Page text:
Slavery novel wins women's fiction prize as judges ignore literary stars

Little-known American author's tale of life on a New Orleans plantation puts Zadie Smith and Donna Tartt in the shade
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The Independent Online

A novel about slavery by the unfancied American author Valerie Martin was the surprise winner of the Orange prize for women's fiction yesterday.

The judges ignored the claims of the hotly tipped Donna Tartt and Zadie Smith. Instead they gave the £30,000 award to Property, which views the operation of slavery on a 19th-century sugar plantation in Louisiana through the eyes of the owner's privileged and petulant wife, Manon Gaudet.

The Nobel prizewinning novelist Toni Morrison has called Martin's book "a marvel". Ahdaf Soueif, the novelist who chaired this year's judging panel, praised Property as "a novel which deals with a huge subject with originality" and which "performs the difficult task of depicting dramatic events with stylish restraint".

Ms Soueif said the choice came after a "long and impassioned debate" among the judges, who also included the model-turned-writer Sophie Dahl.

Last night Martin received the prize, which since 1996 has been endowed by an anonymous benefactor, at a ceremony in Lincoln's Inn Fields, central London.

Martin, 54, grew up in New Orleans and lives in New York State. Property, published in the UK by Abacus, is her seventh novel. She has also written two collections of short stories and, most recently, a biography of St Francis of Assisi.

Property competed on the shortlist against another novel of the Deep South, Donna Tartt's The Little Friend - the 2/1 favourite - as well as Zadie Smith's The Autograph Man, Carol Shields's Unless, Shena Mackay's Heligoland and Anne Donovan's Buddha Da. As in 2001 and 2002, when the prize respectively went to the unfancied Kate Grenville and Ann Patchett, the panel confounded tipsters and pundits by thrusting a lesser-known novelist into the limelight.

Property recreates the voice and attitudes of the spoilt and confined Manon, mistress of the slave estate but still, in effect, her abusive husband's chattel. A slave rebellion brews on the failing plantation, with stormy weather matching the mood of impending doom.

Through Manon's jealousy of the slave-girl Sarah, her husband's lover and mother of two children by him, Martin compares the different kinds of powerlessness endured by white and black women in the ante-bellum South.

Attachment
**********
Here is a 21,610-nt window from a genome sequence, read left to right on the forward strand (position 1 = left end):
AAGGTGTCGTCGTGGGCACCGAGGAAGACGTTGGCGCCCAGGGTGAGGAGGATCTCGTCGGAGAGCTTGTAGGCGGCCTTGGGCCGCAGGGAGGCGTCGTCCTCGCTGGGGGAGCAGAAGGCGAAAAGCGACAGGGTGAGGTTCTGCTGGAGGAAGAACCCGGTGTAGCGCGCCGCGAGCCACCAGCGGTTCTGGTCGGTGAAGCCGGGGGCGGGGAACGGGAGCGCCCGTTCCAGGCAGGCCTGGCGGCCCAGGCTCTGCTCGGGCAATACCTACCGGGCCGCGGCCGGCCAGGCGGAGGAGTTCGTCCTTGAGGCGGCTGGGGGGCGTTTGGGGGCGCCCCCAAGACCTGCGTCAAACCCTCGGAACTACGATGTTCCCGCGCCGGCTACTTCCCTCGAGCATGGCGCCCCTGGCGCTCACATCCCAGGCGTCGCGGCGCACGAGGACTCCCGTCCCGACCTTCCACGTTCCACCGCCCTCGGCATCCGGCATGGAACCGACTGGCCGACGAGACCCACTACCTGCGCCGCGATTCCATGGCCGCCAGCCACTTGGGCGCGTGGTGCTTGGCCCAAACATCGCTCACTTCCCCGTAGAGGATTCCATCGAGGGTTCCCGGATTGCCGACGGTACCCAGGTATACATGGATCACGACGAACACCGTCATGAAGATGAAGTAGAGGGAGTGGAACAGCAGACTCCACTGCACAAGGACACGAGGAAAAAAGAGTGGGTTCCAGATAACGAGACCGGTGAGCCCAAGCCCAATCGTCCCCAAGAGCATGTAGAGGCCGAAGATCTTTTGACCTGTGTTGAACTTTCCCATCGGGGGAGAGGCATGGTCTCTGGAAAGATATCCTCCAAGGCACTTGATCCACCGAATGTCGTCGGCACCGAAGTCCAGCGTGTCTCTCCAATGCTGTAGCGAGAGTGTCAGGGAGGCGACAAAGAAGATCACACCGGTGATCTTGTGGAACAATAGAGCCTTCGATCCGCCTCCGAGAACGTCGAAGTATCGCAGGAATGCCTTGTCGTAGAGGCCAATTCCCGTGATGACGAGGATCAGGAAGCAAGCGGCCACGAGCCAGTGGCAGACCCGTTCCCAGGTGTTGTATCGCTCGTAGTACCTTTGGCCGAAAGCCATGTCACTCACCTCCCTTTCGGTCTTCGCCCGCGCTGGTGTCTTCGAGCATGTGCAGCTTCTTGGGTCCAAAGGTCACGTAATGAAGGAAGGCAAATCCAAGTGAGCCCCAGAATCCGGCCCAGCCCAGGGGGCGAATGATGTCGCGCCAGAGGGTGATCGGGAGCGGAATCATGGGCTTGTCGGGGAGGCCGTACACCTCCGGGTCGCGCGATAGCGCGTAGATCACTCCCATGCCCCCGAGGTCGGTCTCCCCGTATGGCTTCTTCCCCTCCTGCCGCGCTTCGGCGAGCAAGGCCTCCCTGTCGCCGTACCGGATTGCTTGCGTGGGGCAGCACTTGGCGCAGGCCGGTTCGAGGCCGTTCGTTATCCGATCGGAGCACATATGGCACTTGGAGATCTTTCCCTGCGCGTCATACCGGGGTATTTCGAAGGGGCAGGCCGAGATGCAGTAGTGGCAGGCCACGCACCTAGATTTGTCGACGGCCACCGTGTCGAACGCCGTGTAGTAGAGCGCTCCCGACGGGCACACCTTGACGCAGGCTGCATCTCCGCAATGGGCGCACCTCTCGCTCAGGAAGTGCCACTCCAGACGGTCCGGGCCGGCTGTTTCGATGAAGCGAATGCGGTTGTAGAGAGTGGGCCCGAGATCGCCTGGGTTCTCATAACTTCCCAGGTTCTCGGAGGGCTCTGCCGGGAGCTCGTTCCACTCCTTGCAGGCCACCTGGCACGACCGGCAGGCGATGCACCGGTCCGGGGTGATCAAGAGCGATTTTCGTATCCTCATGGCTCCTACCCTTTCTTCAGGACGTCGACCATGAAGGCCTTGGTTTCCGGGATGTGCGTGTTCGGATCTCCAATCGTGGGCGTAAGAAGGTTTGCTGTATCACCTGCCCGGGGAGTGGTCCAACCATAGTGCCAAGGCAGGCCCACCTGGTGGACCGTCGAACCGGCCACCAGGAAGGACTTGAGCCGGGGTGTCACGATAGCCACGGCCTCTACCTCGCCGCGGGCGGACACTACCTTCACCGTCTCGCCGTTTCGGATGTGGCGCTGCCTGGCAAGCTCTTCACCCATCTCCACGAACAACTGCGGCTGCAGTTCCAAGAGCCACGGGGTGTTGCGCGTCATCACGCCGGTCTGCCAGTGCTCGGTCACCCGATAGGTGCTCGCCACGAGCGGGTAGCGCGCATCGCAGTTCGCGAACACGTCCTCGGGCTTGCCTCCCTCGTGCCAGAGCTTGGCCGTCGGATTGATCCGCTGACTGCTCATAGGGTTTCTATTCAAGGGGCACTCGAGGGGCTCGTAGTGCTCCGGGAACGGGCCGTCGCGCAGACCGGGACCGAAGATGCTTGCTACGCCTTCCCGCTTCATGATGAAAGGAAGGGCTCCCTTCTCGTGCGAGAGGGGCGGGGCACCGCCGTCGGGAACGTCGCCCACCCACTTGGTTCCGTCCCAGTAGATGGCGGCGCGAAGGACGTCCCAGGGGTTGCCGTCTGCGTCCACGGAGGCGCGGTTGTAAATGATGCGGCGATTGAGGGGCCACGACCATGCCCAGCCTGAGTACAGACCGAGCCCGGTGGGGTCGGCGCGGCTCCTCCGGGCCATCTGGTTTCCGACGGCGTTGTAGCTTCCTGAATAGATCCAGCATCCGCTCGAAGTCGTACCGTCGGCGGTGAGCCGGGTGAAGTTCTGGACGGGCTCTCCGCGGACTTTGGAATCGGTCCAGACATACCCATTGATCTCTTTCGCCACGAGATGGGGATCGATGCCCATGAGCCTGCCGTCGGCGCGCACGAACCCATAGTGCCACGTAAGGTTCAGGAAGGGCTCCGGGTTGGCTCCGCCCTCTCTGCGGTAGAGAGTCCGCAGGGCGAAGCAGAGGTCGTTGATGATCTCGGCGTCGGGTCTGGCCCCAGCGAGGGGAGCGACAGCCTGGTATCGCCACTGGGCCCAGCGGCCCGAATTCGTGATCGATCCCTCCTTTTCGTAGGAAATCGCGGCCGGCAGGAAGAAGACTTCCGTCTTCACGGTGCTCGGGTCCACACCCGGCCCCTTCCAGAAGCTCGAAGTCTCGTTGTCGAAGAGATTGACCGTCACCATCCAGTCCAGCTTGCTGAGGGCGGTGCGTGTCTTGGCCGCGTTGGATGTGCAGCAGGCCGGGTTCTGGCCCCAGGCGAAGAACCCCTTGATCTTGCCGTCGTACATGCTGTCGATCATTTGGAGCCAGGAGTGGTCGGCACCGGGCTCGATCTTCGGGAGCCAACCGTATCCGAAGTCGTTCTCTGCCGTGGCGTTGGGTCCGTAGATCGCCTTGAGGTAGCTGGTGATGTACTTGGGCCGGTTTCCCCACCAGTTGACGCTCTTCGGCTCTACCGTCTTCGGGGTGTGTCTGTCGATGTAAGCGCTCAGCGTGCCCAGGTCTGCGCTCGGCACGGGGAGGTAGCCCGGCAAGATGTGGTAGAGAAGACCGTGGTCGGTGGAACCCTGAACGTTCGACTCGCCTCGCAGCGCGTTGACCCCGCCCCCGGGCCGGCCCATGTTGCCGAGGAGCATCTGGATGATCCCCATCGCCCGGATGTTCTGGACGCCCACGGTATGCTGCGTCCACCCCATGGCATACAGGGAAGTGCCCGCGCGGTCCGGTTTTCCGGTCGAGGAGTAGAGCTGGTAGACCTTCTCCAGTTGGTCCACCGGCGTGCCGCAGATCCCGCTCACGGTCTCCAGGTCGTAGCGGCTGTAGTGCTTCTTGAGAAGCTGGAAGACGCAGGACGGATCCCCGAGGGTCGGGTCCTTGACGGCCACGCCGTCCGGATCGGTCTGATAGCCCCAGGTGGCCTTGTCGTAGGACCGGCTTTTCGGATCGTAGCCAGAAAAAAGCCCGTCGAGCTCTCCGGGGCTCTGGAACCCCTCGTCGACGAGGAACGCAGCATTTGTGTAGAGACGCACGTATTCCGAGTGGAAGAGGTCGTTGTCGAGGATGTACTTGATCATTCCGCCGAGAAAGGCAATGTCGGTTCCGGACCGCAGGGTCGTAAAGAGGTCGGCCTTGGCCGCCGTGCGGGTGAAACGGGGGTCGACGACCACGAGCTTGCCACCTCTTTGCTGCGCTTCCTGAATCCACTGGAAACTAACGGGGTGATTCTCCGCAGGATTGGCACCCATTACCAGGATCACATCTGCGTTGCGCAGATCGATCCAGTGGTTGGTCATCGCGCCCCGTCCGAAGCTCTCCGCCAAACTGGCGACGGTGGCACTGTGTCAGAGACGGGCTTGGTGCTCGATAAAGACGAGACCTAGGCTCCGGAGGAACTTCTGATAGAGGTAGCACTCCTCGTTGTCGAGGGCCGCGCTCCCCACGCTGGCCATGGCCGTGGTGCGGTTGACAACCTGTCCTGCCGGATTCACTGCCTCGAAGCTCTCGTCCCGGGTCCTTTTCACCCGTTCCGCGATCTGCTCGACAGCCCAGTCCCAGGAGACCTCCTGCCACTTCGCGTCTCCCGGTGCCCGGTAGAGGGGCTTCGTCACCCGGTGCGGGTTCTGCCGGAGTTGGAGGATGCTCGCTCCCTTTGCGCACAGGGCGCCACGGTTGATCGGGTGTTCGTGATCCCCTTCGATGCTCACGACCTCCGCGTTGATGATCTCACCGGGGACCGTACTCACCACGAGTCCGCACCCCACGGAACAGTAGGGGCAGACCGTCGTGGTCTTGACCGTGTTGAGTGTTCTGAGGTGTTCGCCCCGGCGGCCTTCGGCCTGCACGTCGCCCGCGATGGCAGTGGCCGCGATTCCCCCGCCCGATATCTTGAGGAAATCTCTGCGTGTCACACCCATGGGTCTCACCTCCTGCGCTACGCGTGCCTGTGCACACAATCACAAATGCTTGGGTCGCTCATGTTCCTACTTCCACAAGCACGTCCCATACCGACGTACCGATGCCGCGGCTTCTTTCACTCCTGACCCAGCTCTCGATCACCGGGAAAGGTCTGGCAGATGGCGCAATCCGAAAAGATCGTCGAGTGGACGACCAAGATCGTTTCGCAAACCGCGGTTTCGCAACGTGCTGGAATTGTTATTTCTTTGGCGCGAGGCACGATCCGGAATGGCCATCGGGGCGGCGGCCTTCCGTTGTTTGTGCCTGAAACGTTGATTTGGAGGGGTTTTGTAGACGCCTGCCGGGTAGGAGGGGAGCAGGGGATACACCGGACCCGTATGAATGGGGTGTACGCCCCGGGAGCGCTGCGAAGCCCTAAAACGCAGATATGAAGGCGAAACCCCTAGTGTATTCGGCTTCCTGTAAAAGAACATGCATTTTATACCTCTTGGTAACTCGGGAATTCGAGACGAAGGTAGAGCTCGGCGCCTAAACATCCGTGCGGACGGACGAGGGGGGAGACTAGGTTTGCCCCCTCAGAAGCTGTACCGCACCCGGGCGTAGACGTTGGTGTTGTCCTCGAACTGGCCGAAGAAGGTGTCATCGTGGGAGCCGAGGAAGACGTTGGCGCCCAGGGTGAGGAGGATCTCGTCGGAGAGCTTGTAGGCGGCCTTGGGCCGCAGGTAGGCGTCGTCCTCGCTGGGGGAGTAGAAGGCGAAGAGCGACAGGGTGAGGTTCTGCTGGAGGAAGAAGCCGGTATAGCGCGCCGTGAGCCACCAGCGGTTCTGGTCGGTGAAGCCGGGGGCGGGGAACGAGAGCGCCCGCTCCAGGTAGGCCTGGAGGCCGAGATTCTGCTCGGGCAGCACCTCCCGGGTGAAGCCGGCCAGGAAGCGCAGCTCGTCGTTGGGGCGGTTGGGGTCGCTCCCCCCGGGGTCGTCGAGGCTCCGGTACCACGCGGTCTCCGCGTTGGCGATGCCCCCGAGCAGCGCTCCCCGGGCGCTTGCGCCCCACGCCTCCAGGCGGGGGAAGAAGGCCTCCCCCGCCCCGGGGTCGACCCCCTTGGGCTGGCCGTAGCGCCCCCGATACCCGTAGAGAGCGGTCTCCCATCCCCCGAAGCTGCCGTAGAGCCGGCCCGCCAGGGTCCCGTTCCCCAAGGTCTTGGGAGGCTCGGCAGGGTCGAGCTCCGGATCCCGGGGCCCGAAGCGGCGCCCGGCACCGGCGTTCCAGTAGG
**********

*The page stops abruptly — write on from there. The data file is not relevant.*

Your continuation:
Martin based Property on research among the narratives of Southern plantation life written in the 19th century by former slaves themselves, as well as by slave owners.

Manon's foot-stamping frustration sometimes recalls the Scarlett O'Hara of Gone with the Wind. And critics have also pointed out that the motif of slavery's injustices witnessed by a pampered, but imprisoned, white woman also occurs in the 1991 novel Cambridge, by the British author Caryl Phillips.

Martin has said that she feared "it would be thought that the views of the narrator were my own. But people have responded enthusiastically to the the fact that the historical period is described without there being some person from the future saying it's corrupt."


I have never liked my husband's brother, Charles Gaudet. He's an arrogant man, boorish and supercilious, like my husband, only worse because he has been successful. He is the youngest of three brothers and the richest of all. Since my husband's murder, he has taken to strolling around this property as if he owned it, addressing me in solicitous tones, as if I were addled and must have every word repeated. As soon as I was well enough to receive a visitor, he was at the door, eager to get at my husband's books to see what chance he had of being repaid the money he was fool enough to loan his brother.

Rose was so poor at dressing my hair, I had her brush it out so it fell over my shoulders. I'd disguised my lip with rouge, my cheek with powder, and fixed my elbow so that it rested on the arm of the chair, thereby lifting my shoulder to a normal position. My recovery had left me thin and pale; the pallor intensified the blue of my eyes, or so I told myself. Charles's eyes betrayed only the mildest alarm when he came into the parlor, where I had arranged myself to receive him. I held out my left hand as he approached and he bent over it, brushing his lips against the bridge of my fingers. "My dearest sister," he said. "You have been in my prayers every minute."

"Do you pray so often?" I said.

He stepped back, remembering that I had never been charmed by him.